Sunday, July 02, 2006

Chap Chye T'ng (Clear Mix Vegetable Soup)

Another refreshing soup for another hot humid day. The title speaks all, vegetable, vegetable and more vegetables! Soup base is pork shoulder and fried cuttlefish boiled in a stock pot with a piece of ginger and some crushed peppercorns. Simmer on slow heat till pork shoulder is tender (approx. 1 hour). Fish it out and set aside to cool. Will be used as soup meat later. 2 litres filtered water 400 pork shoulder (whole piece) 2 small dried cuttlefish (washed and scalded with hot water) 1 inch ginger (smashed) 1/2 tsp peppercorns (crushed)

1 medium size carrot (sliced into a flowers) 300 gm yambean (sengkuang) sliced into squares 6 dried shiitake mushrooms (soaked and quartered) 300 gm cabbage (torn into small pieces)

When soup is ready, add carrots and mushrooms and boil for 5 minutes before adding the yambean and cabbage. Salt to taste. Sliced some soup meat and serve together with the vegetables. Drizzle some garlic oil before serving.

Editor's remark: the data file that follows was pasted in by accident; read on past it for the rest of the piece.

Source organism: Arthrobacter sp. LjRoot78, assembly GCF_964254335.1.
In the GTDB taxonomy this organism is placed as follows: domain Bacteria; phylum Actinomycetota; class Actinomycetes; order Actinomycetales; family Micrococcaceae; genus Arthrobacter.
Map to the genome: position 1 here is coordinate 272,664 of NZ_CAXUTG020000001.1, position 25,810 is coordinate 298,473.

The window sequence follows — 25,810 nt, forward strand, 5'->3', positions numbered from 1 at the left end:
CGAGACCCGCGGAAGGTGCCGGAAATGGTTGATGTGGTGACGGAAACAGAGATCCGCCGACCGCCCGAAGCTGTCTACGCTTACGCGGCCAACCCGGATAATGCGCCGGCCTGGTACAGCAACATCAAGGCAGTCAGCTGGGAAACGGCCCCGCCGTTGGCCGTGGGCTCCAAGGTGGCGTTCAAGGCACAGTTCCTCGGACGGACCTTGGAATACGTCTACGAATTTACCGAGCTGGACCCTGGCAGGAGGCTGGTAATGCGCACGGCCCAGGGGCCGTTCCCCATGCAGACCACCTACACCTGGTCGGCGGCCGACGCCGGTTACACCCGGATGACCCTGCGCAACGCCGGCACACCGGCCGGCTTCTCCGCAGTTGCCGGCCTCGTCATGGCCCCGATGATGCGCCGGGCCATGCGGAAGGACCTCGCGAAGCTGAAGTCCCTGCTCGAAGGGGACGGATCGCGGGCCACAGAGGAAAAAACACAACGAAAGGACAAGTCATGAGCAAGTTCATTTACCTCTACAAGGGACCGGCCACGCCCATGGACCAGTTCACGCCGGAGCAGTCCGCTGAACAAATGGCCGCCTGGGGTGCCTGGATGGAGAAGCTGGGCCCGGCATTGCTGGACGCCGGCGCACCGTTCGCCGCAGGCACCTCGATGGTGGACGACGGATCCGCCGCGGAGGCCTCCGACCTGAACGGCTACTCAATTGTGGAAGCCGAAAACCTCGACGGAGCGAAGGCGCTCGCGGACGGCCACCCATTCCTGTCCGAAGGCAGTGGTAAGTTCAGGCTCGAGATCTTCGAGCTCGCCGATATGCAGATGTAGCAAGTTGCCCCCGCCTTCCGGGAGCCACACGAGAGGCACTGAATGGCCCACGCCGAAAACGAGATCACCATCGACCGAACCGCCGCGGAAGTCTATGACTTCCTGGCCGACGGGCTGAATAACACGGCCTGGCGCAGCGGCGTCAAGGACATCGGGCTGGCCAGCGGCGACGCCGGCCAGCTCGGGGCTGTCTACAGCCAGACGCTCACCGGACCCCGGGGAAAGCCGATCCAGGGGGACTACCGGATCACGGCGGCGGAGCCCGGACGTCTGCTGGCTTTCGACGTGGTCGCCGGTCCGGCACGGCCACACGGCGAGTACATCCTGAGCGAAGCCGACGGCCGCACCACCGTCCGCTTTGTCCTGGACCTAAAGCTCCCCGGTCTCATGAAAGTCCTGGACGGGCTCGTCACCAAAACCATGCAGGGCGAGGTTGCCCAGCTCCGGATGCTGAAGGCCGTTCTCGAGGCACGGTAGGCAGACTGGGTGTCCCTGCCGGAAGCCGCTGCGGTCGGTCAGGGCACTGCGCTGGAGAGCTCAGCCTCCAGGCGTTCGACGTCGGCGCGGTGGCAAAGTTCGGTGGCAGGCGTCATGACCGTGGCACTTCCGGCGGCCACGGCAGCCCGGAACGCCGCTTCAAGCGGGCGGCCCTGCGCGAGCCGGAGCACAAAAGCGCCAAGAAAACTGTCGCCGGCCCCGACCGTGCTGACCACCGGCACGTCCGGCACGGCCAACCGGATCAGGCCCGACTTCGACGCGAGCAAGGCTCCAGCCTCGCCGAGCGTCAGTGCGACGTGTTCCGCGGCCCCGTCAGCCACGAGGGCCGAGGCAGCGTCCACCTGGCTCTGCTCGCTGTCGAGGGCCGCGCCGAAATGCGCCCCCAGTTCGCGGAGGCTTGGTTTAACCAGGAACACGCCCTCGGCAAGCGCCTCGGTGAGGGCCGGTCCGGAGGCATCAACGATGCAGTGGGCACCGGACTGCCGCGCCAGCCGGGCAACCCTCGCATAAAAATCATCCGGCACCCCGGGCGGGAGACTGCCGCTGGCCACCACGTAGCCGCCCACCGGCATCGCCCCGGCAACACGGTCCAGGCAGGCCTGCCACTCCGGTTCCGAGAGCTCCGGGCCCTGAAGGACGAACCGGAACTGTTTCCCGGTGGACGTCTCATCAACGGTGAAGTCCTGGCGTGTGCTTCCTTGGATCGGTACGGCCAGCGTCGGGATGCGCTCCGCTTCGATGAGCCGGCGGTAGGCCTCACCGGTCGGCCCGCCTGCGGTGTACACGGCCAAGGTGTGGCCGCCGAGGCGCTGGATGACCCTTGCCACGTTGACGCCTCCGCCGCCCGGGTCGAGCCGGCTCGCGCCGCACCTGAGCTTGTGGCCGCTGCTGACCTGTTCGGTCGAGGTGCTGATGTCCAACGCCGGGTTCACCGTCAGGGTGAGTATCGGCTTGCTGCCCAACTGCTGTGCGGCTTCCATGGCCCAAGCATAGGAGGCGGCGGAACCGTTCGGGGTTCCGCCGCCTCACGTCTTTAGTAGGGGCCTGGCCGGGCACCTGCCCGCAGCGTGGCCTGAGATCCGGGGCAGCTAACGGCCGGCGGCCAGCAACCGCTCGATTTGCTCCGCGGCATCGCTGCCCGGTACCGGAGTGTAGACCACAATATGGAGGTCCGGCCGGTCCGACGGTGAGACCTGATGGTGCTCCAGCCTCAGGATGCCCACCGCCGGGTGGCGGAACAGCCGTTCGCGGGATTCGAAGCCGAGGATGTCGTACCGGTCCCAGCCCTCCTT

Note : As for the garlic oil, heat olive oil in a pan and pour in some chopped garlic. Saute garlic until aromatic and slightly brown. Set aside to cool and can be used as garnish in soups, congee, blanche vegetables, steam fish, etc.

Saturday, July 01, 2006

Fish Porridge (Congee)

Weather today has been simply crazy, been glugging down liquid whole day long and feeling so lethargic. What better food to consume other than a watery meal, congee! Someone told me Calrose rice makes real good congee, that someone is right! I tried it today and it turned out the way I like it, mushy. My father and mother-in-law loves this a lot, since it's easy to eat and effortless to digest.